In 1997, Polaroid introduced a rounded, bulbous version of their popular One Step design. They were available in multiple colors, the most common of which seems to be green. The gray version is known as the whale, and the green ones are frogs. Being among the last Polaroids produced, they are plentiful and usually still functional.
I have three frogs in my collection. Two work fine and the third had an unfortunate gavitational encounter.
I chose to load one with a pack of Polaroid 600 which had expired in July of 2009. Although not refrigerated, I know it was stored in a cool dry location prior to my acquisition.
In use the Frog is simple. Focus is fixed at 4 feet to infinity. A sliding closeup lens allows focus from 2-4 feet. The large yellow button on the side fires the shutter and flash, but a smaller gray tab below it allows shooting with ambient light only. This is a very handy if not obvious feature.
I’m very happy with the results.
Here they are with a slight bit of color correction:
The scene: a famous central Florida amusement park.
The time: dusk on a hot July evening
The setting: your intrepid blogger and his family stand in a milling crowd of thousands, awaiting the nightly fireworks show. The lights go down, the music reaches a crescendo, and thousands of people raise their digital cameras to the sky and stare at tiny LCD screens.
Could George Eastman have possibly foreseen this? When did we become so obsessed with documenting our lives that we stopped living them in the first person?
Most of the photos and videos taken tonight will be garbage. The average CanoNikondak cannot handle low light; the average shooter has no idea how to begin trying. Most seem unable or unwilling to turn off their flashes. They have missed the experience in favor of documentation.
At my side, Beth is in awe. I intend to remember this moment as it is. My photographs will deliberately look nothing like what my eyes have seen, but will be a gateway to the memories we've made.
This week I am participating in Polaroid Week on Flickr and Twitter. I’ve been itching to shoot with one of my pack cameras anyway. Today I selected the Automatic Land 220 and loaded it with FP100c color film.
My 220 is special in my collection. My grandfather bought it when he retired and took it on vacation. When it came to me it still had a customs inspection sticker from Bermuda on the back. Of course I’ve preserved it.
The 220 features a plastic lens, the more complicated “scene selector” shutter assembly and a fixed, non-folding rangefinder. I’ve converted mine to use AAA batteries.
The weather wasn’t great today, so I chose the desolation of Hampton Beach in the off-season.
October at the beach
Sammie sometimes gets bored.
The Internet has decreed the third Saturday in October to be World Toy Camera Day (#WTCD2014.) I have had this one in process for a few months, so this week seemed like a good time to finish the roll.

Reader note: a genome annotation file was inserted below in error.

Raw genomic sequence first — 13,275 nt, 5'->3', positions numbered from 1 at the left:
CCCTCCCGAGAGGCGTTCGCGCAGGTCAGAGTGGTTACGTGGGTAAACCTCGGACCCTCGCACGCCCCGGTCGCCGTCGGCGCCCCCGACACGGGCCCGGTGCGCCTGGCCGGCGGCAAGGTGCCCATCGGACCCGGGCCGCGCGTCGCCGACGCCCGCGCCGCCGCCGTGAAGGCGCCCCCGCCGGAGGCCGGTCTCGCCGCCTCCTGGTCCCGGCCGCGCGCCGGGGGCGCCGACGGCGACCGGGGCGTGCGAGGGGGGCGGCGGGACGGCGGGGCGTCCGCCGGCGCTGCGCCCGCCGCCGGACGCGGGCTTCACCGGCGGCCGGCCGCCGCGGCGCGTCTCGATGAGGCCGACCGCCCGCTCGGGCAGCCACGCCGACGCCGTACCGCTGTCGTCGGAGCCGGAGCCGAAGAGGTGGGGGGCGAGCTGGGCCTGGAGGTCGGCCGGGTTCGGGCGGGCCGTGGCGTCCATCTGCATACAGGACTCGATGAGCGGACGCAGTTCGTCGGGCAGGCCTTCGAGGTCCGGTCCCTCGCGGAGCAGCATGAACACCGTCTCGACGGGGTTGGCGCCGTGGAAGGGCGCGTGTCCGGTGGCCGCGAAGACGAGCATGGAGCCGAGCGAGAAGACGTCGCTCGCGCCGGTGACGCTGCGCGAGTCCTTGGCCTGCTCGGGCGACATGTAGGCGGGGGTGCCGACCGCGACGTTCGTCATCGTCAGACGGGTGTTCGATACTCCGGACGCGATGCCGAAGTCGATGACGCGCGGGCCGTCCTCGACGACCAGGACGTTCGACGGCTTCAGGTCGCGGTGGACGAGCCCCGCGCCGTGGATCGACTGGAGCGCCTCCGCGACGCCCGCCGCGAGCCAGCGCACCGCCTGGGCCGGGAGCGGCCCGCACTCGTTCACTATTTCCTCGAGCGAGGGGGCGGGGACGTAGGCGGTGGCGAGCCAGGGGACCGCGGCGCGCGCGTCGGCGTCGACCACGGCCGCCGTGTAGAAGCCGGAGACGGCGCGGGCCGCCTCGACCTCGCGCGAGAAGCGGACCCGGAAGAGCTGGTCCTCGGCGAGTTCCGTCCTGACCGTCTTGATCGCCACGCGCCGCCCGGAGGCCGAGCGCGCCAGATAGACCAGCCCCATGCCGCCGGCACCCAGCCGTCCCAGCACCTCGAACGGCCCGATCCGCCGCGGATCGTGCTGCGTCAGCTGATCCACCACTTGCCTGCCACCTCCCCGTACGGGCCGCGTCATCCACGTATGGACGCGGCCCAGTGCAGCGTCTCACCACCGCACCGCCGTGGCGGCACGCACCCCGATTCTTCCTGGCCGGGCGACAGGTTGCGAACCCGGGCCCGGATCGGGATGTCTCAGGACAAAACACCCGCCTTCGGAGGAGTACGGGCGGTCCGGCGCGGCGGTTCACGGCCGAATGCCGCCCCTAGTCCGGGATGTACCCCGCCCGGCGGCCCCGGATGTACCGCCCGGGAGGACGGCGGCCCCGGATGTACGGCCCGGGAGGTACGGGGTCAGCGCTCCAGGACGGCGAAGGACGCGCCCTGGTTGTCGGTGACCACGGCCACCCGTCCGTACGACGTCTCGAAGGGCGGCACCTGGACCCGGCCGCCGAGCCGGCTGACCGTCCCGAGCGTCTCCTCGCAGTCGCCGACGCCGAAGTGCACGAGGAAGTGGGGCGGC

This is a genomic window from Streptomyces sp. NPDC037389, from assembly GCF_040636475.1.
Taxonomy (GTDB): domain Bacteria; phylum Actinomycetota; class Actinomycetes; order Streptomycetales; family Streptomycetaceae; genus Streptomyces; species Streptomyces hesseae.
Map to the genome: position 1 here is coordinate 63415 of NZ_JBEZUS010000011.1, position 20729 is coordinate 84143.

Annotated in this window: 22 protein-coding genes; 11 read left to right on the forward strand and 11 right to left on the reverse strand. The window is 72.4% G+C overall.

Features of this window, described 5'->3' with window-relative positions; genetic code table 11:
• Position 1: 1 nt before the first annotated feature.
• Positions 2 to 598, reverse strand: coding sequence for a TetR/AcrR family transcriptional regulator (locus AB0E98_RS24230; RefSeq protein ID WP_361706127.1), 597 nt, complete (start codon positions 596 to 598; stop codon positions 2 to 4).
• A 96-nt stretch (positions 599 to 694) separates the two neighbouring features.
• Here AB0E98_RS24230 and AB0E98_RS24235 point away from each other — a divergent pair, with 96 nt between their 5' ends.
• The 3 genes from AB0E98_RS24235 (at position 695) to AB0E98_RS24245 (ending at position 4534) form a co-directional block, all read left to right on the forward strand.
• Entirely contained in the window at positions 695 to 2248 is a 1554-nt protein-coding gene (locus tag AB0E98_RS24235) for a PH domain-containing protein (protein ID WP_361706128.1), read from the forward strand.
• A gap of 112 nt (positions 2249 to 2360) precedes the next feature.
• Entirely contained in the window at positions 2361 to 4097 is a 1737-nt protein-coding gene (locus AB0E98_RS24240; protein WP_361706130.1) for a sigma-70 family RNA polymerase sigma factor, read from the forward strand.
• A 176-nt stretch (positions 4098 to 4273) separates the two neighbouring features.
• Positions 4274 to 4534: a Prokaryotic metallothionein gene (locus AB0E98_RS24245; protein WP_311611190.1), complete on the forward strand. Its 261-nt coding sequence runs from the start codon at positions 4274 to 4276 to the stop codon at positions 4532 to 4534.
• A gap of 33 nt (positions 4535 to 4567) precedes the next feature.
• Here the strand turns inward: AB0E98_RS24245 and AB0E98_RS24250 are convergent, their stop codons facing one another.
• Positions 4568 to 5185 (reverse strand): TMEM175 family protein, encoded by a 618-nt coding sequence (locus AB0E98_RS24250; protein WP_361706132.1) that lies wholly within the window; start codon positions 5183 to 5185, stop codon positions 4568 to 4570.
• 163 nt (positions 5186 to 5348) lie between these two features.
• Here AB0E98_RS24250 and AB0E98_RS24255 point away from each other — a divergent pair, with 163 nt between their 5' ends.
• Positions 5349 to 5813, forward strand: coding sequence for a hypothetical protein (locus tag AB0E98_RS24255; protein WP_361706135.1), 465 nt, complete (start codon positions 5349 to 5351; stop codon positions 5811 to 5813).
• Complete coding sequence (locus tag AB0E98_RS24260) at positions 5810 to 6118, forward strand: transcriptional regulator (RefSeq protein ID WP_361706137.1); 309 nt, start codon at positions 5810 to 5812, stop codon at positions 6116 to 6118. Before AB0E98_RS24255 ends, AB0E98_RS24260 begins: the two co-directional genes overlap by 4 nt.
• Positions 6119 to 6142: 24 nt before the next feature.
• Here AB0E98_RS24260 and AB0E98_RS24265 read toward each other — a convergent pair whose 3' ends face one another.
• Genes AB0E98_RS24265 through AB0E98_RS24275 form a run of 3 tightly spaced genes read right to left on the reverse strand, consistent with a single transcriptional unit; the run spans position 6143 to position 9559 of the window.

At first glance the SnapSights is not very interesting. It’s a plain blue rectangle with one shutter speed, one aperture, and a plastic 30mm lens. What makes it fun is this:
It has a diving bell! The finished product is waterproof to 25 feet. It has a flip-up sport finder on top. The knob on top both advances the film and triggers the shutter.
I picked it up 2 years ago on vacation. It cost $6 in the camp store and came with its first roll of film. I didn’t expect much, but it took amazingly good photos in and around the pool. For the current roll, I took it canoeing with Beth and kayaking on the Rowley River on two different occasions.
Das Auto und Das Boot
There is something attractive about a house in the middle of the marsh. I’d miss modern conveniences like electricity and running water though.
This week’s images were shot on expired Rite Aid film which was further abused by riding around in my hot car all summer and then developed in my kitchen with my Unicolor kit. Scanned on the Epson V700 and slightly color corrected in Corel AfterShot Pro.
Hanover Theatre, 10/18/14
I’ve lived within 3 miles of the ocean for my entire life, yet I’ve never owned anything bigger than a canoe. Today was fabulous, so I took my kayak for what will probably be the last run of the season.
3 miles downriver to the Plum Island Sound, 3 miles back. My arms are killing me but it was worth it.
Click the thumbnail for a bigger panorama:
The gentleman who sold me the motorcycle told me two things: he had just rebuilt the carb so it should be OK, and he thought the lights needed a new rectifier to work.
Wrong and wrong.
It very quickly developed fuel problems. Diagnosis revealed silicone sealer on and in the float bowl. After disassembly and cleaning it runs well. A proper gasket is on order.
Occam’s Razor and common sense decreed that the first step to fixing the lights was a few new bulbs. They were burned out. All of them. It turns out that the Passport has no voltage regulator. The battery is intended to absorb spikes and overvoltage in the charging system. It will run without a battery but guess what happens? The bulbs burn out.
The legal hurdles were easy. MA doesn’t like my paperwork, but NH happily took my money. It will wear NH plates while it sits in the garage this winter.
Still to come are tires, speedometer cable, mirrors and body panels.